We’re going to find out a lot about the resiliency of these teams on Sunday. The Falcons are hosting and should win by 10-14 points, but the Panthers have exceeded expectations all season.

Do you want to play this team?

Frank Gore: Opening Up A Can of Whoop! on the Bucs

The Lions do. The Bucs didn’t. If you had high expectations for the Tampa Bay Buccaneers this season, it’s probably time to put those on the shelf until 2011. The team has three marginally impressive wins (I’m being kind) over Minnesota (1-4), Atlanta (outdoors), and Indianapolis (sans Peyton Manning). The Bucs lost an eagerly anticipated matchup with the Lions in their home opener and this weekend, they laid the egg of all eggs. Last year, Tampa was strong enough to go West and return with a 21-0 win over the Niners. This year, the Bucs were forced to walk the plank in an embarrassing 48-3 rout.

In other news around the league:

  • Quick Pass Roethlisberger passed for five touchdowns against the Tennessee Titans. Four different receivers caught touchdowns. Slow Pass Roethlisberger apparently missed the bus. Steelers 38, Titans 17. If he gets rid of the ball on time and uses all of his weapons, the Steelers will score lots of points for the rest of the season. Mike Tomlin’s fake punt call opened the floodgates. Kudos to the coach with the cojones.
  • The Giants figured out a way to do the unthinkable. Big Blue blew a chance to take tremendous strides in the division by losing a home conference game to the lowly Seattle Seahawks. While the Cowboys and Redskins watched at home, and the Eagles stuggled elsewhere in the state of New York, the Giants were busy finding inventive ways to put their guests in unique scoring positions. The Giants also hosted a Coming Out Party for Stanford’s Doug Baldwin (8 rec, 136 yds, 1 td).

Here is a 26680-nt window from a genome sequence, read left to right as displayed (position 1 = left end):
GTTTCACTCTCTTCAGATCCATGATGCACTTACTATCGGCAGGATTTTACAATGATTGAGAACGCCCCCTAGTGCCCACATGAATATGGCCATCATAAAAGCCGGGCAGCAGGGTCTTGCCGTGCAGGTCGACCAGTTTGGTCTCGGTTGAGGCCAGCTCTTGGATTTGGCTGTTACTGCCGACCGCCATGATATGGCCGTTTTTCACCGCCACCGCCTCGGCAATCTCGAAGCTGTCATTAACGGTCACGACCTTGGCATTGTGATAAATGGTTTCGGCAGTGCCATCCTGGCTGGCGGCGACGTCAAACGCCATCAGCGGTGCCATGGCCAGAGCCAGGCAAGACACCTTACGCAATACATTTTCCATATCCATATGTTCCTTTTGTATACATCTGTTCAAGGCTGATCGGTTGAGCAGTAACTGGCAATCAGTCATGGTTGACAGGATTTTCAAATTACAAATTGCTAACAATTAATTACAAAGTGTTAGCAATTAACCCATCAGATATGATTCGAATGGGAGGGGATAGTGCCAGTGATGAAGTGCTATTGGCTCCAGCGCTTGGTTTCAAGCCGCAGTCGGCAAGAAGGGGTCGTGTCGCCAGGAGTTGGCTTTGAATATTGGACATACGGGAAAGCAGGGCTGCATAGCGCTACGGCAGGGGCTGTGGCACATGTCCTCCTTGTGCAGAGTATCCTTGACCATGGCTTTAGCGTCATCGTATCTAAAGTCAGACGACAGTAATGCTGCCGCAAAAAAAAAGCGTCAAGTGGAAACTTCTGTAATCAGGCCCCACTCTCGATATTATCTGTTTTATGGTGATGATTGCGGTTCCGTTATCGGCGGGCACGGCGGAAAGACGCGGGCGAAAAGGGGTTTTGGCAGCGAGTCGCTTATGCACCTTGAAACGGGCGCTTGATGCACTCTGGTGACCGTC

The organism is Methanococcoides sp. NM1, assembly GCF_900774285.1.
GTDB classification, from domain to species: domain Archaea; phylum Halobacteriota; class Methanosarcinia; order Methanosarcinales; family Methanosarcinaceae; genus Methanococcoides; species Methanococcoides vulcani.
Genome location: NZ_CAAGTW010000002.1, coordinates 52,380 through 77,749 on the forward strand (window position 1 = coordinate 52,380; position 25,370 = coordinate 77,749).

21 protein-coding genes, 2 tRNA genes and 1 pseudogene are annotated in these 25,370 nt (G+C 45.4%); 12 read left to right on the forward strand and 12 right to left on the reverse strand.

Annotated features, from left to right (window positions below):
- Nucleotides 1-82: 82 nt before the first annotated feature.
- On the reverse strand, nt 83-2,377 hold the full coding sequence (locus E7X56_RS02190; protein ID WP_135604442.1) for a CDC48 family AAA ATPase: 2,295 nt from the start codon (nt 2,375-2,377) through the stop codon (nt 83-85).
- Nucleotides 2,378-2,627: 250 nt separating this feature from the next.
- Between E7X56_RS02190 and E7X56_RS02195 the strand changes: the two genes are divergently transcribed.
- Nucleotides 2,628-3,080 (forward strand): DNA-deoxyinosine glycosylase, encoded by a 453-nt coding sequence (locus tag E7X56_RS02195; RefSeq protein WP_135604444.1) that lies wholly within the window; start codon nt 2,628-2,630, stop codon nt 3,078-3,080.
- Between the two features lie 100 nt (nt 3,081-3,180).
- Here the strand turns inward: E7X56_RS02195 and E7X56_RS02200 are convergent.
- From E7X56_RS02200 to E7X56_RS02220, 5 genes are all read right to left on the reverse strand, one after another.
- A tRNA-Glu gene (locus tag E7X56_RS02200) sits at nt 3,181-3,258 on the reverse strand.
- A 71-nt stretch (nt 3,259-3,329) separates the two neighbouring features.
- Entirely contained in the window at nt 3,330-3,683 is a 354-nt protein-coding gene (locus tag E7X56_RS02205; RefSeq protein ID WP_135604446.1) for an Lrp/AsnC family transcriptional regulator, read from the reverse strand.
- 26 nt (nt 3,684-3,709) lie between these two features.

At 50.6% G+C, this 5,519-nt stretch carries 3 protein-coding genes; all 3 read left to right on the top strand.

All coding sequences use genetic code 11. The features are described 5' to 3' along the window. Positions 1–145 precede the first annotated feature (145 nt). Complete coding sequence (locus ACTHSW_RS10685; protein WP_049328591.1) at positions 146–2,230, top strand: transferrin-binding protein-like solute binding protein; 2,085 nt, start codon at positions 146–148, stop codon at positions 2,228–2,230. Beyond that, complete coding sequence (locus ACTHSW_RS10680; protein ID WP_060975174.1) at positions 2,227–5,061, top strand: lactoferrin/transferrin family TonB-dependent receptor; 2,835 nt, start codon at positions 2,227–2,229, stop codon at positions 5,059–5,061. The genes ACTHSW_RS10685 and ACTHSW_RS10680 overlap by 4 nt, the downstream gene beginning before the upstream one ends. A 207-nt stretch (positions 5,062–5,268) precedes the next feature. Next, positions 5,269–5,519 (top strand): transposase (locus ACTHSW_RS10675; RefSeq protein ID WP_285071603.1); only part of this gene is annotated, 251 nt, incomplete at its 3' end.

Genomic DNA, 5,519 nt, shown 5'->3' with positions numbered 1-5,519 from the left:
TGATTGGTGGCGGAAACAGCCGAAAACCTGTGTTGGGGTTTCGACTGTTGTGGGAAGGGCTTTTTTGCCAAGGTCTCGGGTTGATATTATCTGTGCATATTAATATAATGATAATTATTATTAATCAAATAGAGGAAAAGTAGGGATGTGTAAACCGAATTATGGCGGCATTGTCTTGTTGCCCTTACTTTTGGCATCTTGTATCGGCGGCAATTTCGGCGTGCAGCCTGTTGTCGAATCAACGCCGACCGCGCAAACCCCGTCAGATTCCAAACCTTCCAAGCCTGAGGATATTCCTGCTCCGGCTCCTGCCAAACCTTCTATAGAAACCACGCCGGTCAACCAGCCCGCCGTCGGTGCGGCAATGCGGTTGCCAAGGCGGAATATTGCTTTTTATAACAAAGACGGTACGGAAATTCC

• The Andy Reid Reject Bowl took place between Arizona and Minnesota. There were no winners there, except for Donovan McNabb. Statistically, he did enough to keep the train on the track. Kevin Kolb was abysmal. Thankfully for Kolb, he is benefitting from a media white out that has yet to call for his head. Kolb may well be the NFL’s leading affirmative traction candidate.
  • Kolb, Part Deux.  The national media may have already been instrumental in duping the Cardinals into believing he was worthy of his juicy contract. Kolb is not a proven winner and he faces a significant up hill climb. It’s too bad he only has Larry Fitzgerald. I wouldn’t be surprised if we start reading articles about how Larry has lost a step or doesn’t know the playbook or gives up on plays or something — and if we do, they’re sure to come from ESPN (Chris Mortensen — Week 9?)
  • The Vikings need to get better at the QB and the WR position. McNabb’s not a Back Foot Betty (Favre, Romo, Kolb, etc.), but he just throws too many balls in places that defy explanation. Berrian is fast but he has not used his speed wisely in tight spaces. He isn’t getting separation and has demonstrated poor route running and pass catching over the first month of the season. He has to step his game up.